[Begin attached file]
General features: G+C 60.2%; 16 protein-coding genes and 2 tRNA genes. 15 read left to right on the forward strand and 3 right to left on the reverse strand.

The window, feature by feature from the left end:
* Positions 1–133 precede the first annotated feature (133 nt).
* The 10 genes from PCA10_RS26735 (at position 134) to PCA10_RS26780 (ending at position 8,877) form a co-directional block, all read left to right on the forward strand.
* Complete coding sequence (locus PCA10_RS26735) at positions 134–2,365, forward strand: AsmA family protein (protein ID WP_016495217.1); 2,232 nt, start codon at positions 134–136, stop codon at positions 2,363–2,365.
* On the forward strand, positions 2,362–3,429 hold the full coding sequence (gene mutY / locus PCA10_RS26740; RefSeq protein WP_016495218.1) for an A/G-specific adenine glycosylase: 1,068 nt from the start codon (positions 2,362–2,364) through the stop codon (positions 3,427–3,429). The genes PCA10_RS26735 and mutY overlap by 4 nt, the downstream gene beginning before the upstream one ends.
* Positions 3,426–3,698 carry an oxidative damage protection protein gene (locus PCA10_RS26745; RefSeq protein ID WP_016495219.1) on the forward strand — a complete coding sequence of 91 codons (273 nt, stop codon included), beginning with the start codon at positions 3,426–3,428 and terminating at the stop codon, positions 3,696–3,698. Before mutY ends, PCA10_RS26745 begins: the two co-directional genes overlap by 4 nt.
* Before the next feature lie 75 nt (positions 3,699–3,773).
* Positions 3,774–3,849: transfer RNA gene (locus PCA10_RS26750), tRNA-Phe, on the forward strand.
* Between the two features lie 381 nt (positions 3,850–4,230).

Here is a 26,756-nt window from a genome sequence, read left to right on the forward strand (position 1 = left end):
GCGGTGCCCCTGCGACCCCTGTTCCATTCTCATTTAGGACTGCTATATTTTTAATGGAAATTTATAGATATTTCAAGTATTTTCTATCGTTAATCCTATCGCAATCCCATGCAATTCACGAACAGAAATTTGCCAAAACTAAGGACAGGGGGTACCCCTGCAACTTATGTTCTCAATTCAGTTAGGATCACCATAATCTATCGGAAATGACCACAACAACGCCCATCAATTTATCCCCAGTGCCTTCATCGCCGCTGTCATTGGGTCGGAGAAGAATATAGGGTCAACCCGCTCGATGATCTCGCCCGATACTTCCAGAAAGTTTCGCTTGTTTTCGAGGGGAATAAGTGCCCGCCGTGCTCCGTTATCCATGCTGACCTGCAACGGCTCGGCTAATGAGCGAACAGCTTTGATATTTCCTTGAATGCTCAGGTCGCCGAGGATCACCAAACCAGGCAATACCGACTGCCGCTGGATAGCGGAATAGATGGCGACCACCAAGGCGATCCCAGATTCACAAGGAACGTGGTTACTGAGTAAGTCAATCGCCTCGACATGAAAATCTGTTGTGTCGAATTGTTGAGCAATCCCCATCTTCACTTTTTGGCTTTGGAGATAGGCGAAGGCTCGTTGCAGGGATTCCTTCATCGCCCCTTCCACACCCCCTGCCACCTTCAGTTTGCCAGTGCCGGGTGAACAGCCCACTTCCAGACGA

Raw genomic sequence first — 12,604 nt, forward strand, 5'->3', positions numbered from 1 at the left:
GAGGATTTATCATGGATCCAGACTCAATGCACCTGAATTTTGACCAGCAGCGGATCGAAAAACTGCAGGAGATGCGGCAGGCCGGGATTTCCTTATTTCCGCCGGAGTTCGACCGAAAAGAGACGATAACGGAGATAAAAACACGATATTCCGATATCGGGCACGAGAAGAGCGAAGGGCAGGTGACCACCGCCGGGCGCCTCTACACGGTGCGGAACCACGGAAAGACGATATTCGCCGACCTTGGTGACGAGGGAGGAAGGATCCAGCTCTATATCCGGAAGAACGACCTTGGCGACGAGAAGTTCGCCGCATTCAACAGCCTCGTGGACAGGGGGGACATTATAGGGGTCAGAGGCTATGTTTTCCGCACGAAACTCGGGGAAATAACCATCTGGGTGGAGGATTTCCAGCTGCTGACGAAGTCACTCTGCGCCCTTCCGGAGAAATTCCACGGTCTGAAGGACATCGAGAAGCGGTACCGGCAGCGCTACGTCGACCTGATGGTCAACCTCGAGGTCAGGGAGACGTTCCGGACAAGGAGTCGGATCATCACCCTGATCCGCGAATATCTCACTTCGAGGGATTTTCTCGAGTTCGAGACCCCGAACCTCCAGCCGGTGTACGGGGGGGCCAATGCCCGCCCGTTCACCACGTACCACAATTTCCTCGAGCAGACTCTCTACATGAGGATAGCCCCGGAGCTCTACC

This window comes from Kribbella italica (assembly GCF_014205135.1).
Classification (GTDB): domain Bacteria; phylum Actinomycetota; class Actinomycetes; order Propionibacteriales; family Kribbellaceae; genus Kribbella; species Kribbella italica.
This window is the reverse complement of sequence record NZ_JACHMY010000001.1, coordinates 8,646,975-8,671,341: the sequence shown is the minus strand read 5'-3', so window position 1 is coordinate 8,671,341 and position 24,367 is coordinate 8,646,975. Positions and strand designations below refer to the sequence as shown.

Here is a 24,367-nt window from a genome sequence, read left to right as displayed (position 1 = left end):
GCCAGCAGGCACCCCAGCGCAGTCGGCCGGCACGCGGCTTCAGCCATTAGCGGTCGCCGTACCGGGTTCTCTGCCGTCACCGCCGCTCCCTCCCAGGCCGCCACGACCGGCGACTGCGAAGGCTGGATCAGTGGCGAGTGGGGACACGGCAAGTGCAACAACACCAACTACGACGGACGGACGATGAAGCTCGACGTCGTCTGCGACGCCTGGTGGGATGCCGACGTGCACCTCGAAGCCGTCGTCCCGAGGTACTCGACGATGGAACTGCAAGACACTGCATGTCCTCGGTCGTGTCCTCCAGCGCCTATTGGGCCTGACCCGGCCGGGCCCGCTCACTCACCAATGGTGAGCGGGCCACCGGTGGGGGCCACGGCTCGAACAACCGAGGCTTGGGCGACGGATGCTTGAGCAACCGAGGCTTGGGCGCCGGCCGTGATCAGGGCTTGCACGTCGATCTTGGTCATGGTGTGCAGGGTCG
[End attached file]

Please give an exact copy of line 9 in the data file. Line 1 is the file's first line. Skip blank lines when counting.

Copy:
* Positions 3,774–3,849: transfer RNA gene (locus PCA10_RS26750), tRNA-Phe, on the forward strand.